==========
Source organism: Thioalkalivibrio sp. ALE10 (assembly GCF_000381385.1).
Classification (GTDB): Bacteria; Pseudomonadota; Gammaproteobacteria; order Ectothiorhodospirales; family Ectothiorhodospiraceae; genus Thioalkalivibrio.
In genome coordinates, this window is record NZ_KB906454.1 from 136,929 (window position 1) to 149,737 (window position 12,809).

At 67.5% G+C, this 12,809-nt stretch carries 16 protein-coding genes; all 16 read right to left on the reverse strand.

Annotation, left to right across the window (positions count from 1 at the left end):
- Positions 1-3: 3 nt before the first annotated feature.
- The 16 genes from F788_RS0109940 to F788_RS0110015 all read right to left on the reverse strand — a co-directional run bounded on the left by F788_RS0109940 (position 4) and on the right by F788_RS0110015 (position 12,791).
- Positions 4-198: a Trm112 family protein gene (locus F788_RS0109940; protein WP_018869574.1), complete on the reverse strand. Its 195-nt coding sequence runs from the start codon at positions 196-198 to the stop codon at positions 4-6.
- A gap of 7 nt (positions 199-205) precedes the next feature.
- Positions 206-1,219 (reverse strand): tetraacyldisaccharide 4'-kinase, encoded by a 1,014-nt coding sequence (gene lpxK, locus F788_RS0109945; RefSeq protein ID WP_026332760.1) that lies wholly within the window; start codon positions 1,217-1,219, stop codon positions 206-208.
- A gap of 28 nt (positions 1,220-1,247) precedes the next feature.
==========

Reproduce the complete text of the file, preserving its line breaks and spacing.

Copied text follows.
Source organism: Thioalkalivibrio sp. ALE10 (assembly GCF_000381385.1).
Classification (GTDB): Bacteria; Pseudomonadota; Gammaproteobacteria; order Ectothiorhodospirales; family Ectothiorhodospiraceae; genus Thioalkalivibrio.
In genome coordinates, this window is record NZ_KB906454.1 from 136,929 (window position 1) to 149,737 (window position 12,809).

At 67.5% G+C, this 12,809-nt stretch carries 16 protein-coding genes; all 16 read right to left on the reverse strand.

Annotation, left to right across the window (positions count from 1 at the left end):
- Positions 1-3: 3 nt before the first annotated feature.
- The 16 genes from F788_RS0109940 to F788_RS0110015 all read right to left on the reverse strand — a co-directional run bounded on the left by F788_RS0109940 (position 4) and on the right by F788_RS0110015 (position 12,791).
- Positions 4-198: a Trm112 family protein gene (locus F788_RS0109940; protein WP_018869574.1), complete on the reverse strand. Its 195-nt coding sequence runs from the start codon at positions 196-198 to the stop codon at positions 4-6.
- A gap of 7 nt (positions 199-205) precedes the next feature.
- Positions 206-1,219 (reverse strand): tetraacyldisaccharide 4'-kinase, encoded by a 1,014-nt coding sequence (gene lpxK, locus F788_RS0109945; RefSeq protein ID WP_026332760.1) that lies wholly within the window; start codon positions 1,217-1,219, stop codon positions 206-208.
- A gap of 28 nt (positions 1,220-1,247) precedes the next feature.